This is an interesting question, but it is not the first time in recent history that folks have been asking it. Here are a few other related questions that have been floating around: Is PhD supply greater than demand? Is the Federal government providing enough support to maintain research capacity? Is funding support distributed to the right institutions?
The theme of this posting is ‘Educated, Unemployed and Frustrated’ and it is a commentary/response on the article by the same name from the March 20 edition of The New York Times. The original article was written by Matthew Klein. The main thesis of Mr. Klein’s article is that recent graduates (both of undergraduate and graduate school degrees) are having trouble finding work, esp.
Time and time again, when the Nobel Prizes were announced, one of my friends repeated his theory: you’ve got to stay alive long enough to wait for the prize coming to you. That was just his joke after seeing so many winners are actually over 70 years old. However, it is practical. If you messed up your health or life before the prize committee decide to recognize your work and achievement, who do you blame?
I recently attended BIO’s International Convention in Washington, DC and it was quite an exciting week. Over 15,000 people attended from 48 states and 65 countries. I’ve written about maximizing your networking at scientific conferences, and I took a colleague’s advice by volunteering at the convention (to get a break on the registration cost). That turned out to be a good suggestion because I ended up meeting a lot of other volunteers, and that helped me quickly feel a part of such a large conference.
So what happens when the playing field for the job you want is filled with strong, qualified, experienced candidates? Are you stuck with hoping someone likes your personality better? Should you just give up and wait for a better job market? Of course not.
Quality is the life of industry, especially for healthcare related enterprises. We need to satisfy not only the customer, but also the government. If you want to work for industry, no matter what kind of work you do, you have to put quality in your mind first. Furthermore, if you work for an international company, you have to know how to meet all the quality expectations from different countries.
Last month, I attended the Postdoc Conference & Career Fair in Bethesda, Maryland. There were many talks regarding the transition out of academia into technology transfer, communications, and industry. Going into the day I was not enthused about attending the industry talks. I just did not see myself as thriving in the industry setting. However, I learned two valuable lessons while sitting in the Marriott hotel that day:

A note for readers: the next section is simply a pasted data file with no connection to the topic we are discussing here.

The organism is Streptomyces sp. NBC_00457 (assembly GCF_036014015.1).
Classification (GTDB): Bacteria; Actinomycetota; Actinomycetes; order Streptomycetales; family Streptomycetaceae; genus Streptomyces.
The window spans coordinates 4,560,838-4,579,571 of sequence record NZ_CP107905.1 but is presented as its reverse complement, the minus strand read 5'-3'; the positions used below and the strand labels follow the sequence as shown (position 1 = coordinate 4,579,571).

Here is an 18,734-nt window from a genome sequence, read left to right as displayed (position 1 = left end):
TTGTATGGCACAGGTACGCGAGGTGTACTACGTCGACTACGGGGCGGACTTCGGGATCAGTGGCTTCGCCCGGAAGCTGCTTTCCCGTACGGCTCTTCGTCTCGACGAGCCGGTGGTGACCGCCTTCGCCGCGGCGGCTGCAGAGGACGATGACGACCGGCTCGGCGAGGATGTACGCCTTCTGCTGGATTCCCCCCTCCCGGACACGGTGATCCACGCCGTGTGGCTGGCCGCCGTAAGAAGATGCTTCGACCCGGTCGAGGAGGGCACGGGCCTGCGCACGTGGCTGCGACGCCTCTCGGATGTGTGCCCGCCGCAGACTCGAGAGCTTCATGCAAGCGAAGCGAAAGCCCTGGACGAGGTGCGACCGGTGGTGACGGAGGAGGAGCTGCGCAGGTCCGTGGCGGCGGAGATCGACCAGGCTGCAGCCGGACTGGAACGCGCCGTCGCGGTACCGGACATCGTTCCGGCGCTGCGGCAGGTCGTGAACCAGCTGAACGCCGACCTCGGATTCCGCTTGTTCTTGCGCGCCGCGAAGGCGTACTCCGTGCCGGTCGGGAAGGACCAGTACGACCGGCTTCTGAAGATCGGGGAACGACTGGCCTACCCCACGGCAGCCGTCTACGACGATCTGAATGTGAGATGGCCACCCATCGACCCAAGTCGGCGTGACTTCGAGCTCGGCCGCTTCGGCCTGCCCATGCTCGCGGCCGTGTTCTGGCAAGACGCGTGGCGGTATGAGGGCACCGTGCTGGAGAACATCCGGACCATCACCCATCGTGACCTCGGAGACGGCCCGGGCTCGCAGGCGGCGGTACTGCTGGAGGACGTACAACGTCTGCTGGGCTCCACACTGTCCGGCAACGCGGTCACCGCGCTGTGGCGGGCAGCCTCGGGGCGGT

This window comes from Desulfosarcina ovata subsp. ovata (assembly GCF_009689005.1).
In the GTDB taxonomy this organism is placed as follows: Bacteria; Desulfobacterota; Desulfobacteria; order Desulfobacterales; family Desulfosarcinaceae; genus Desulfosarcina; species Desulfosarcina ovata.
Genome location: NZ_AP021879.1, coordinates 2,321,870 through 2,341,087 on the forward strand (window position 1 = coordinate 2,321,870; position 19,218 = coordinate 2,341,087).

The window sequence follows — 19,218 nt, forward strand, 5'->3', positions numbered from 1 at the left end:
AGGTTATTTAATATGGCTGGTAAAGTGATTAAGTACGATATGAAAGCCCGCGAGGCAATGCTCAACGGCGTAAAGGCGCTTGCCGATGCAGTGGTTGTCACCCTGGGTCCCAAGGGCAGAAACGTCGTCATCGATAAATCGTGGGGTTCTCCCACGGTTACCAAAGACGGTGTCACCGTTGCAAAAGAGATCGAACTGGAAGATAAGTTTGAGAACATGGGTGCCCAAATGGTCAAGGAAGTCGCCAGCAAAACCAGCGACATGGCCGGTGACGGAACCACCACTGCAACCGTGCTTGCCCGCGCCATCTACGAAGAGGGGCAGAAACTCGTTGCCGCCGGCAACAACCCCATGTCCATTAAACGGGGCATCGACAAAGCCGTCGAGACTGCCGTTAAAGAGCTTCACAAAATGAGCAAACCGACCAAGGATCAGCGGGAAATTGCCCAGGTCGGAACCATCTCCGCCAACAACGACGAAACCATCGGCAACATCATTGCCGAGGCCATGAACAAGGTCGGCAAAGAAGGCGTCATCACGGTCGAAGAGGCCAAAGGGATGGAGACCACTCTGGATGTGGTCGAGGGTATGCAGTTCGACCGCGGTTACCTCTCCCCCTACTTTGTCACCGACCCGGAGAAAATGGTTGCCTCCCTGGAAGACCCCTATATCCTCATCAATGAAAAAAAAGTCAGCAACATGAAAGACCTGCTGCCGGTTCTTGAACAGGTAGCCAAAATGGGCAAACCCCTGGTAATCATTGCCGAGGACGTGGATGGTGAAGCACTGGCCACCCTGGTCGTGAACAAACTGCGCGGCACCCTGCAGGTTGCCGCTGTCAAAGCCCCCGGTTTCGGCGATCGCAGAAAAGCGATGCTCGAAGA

The other night, my husband and I were so tired that we just wanted to watch something on TV. Somehow, we started playing Six Degrees of Kevin Bacon beginning from Sandra Bullock using the Netflix search menu on our Apple TV. If you are not familiar with Six Degrees of Kevin Bacon, it is a game based on the idea that any individual can be linked to Kevin Bacon within six steps.
How to interest children in science, and keep them interested, is a commonly discussed topic. Over the past decade I have been fortunate enough to participate in many different outreach programs specifically designed to do just that. Recently, I represented the Association for Women in Science (AWIS) at a middle school in the LA area. There were a few goals we wished to achieve:1. To discuss what jobs are available for those with an interest in science.2. To explain our career paths and what research we perform.
The topic here is ‘a conference on narratives in DC, the Hirshhorn Gallery on the National Mall and social faux pas in the scientific setting.’ Last week, I participated in the third workshop of a series hosted by DARPA (for those of you not in the working-with-the-government-on-science-can-be-cool-and-not-a-pain-in-the-ass know, this is the Defense Advanced Research Projects Agency).